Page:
ESPN's Skip Bayless is the king race-baiter
Luther Campbell, the man whose booty-shaking madness made the U.S. Supreme Court stand up for free speech, gets as nasty as he wants to be for Miami New Times. This week, Luke crowns ESPN talking head Skip Bayless the king of race-baiting.
I have to hand it to Skip Bayless. The 60-year-old ESPN commentator is the Rush Limbaugh of sports journalism. He has built a cottage industry playing the role of the angry white guy on the show First Take, in which he debates other sports journalists and ex-athletes, usually African-Americans, on racially charged topics. For instance, in January 2011, Bayless caused a ruckus when he applauded the fact that L.A. Clippers star Blake Griffin is half Anglo. "Yeah, I'll be the first to admit on national TV that I take a little pride because he came from a white mother," he said.
Bayless is a native Oklahoman with a degree in English and history from Vanderbilt University. A lot of folks don't know he started his career with the Miami Herald. He went on to write for the Los Angeles Times, the Dallas Morning News, the Dallas Times Herald, the Chicago Tribune, and the San Jose Mercury News.
Bayless honed his skills as a cub reporter relentlessly attacking African-American players. At age 25, he wrote a column blasting Hall of Fame Dallas Cowboy running back Tony Dorsett as an "All-Pro con man" and opened with the line, "before we tar and feather Tony Dorsett..." Obviously, Dorsett was more than upset; he noted that tarring and feathering is often associated with the lynching of black men in the Deep South.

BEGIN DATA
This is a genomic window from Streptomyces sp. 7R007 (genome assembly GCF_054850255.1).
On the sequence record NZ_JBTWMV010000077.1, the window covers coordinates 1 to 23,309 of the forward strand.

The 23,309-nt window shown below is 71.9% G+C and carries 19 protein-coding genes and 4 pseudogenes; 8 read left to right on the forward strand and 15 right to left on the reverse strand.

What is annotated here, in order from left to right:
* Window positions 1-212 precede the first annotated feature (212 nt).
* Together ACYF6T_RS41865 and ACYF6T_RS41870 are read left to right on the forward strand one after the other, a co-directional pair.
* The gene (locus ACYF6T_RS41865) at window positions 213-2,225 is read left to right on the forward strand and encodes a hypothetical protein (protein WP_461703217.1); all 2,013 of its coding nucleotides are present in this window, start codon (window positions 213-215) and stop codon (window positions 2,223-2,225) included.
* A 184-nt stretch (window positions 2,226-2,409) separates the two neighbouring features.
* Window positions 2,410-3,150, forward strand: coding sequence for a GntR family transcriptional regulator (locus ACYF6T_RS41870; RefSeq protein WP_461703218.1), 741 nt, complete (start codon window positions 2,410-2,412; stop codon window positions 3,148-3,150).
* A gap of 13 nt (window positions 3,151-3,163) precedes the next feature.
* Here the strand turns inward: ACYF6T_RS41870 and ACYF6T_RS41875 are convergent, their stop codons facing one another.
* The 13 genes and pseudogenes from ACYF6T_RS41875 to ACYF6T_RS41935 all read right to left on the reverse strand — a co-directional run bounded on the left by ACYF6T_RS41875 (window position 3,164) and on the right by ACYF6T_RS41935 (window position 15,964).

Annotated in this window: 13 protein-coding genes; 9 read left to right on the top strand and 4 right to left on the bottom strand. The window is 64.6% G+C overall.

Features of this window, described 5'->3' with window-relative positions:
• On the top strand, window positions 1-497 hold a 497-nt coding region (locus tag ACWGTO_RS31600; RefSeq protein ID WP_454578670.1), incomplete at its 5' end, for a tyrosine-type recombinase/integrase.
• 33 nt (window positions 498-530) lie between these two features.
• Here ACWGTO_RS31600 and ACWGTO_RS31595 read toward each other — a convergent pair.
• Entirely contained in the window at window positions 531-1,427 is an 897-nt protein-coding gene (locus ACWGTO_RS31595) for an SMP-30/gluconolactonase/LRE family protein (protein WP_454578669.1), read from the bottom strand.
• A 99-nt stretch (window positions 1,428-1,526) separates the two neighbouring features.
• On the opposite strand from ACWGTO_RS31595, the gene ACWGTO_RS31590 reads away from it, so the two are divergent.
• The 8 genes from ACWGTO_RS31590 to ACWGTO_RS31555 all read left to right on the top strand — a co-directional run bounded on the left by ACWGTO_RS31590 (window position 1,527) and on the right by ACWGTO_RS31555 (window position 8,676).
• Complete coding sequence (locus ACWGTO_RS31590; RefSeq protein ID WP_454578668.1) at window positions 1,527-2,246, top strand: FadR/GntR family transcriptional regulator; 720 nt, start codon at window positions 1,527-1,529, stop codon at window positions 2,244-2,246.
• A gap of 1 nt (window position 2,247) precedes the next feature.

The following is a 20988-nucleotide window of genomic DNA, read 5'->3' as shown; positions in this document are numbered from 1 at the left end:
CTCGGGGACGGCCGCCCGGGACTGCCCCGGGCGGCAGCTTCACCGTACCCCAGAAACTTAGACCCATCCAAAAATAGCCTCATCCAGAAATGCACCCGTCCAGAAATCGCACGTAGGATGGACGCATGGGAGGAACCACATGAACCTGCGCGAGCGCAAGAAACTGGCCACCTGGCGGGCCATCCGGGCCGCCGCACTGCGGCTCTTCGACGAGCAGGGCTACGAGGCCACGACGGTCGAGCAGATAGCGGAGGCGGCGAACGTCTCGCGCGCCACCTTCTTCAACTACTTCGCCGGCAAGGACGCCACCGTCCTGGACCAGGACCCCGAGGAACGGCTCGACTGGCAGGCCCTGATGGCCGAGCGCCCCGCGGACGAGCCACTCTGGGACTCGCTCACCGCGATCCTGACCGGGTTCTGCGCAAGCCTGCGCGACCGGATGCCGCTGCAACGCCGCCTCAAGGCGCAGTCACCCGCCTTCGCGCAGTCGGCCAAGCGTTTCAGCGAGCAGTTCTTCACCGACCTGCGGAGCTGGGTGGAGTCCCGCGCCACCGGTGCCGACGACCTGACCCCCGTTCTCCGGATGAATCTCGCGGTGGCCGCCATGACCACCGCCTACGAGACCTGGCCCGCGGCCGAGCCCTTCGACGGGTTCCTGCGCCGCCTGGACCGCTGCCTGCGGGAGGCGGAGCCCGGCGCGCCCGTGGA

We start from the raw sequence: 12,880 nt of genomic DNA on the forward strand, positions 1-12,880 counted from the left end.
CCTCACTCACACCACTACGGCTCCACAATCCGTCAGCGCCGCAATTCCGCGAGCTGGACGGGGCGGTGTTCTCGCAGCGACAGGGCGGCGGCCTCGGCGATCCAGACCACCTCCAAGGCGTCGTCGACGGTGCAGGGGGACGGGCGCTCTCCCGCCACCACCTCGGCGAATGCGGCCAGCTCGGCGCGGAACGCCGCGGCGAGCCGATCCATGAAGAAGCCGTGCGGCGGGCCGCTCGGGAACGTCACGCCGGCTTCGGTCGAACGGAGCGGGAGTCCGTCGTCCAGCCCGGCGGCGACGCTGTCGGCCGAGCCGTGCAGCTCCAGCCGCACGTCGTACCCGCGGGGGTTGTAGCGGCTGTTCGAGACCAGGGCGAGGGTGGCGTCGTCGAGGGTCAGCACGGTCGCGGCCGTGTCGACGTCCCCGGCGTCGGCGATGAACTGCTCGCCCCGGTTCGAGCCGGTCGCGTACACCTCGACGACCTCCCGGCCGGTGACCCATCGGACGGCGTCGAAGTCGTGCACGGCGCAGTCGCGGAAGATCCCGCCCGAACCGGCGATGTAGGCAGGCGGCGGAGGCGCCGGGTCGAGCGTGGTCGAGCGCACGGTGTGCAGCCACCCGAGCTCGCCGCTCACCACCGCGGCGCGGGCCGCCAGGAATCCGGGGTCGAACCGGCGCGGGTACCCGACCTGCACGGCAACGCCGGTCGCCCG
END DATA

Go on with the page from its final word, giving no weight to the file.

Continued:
But that didn't stop Bayless. In fact, he has become one of the highest-paid sports columnists in the nation, as well as a recurring face on ESPN, where he dispenses his special brand of race baiting.
Most African-American journalists and sports celebrities don't like him. Baltimore Ravens linebacker Terrell Suggs called Bayless a douchebag to his face during an interview shortly after the team lost to the New England Patriots in the AFC title game in January. Black columnist Stephen A. Smith recently flipped him the middle finger on-air. And Charles Barkley annointed Bayless the "biggest jackass in the history of journalism." But Bayless is just saying what his audience wants to hear. If he weren't pulling in viewers, there is no way ESPN would keep him under contract.
As sad as his commentary may be, Bayless represents the worldview of people just like him: middle-aged, middle-class white dudes who despise successful millionaire African-American athletes.
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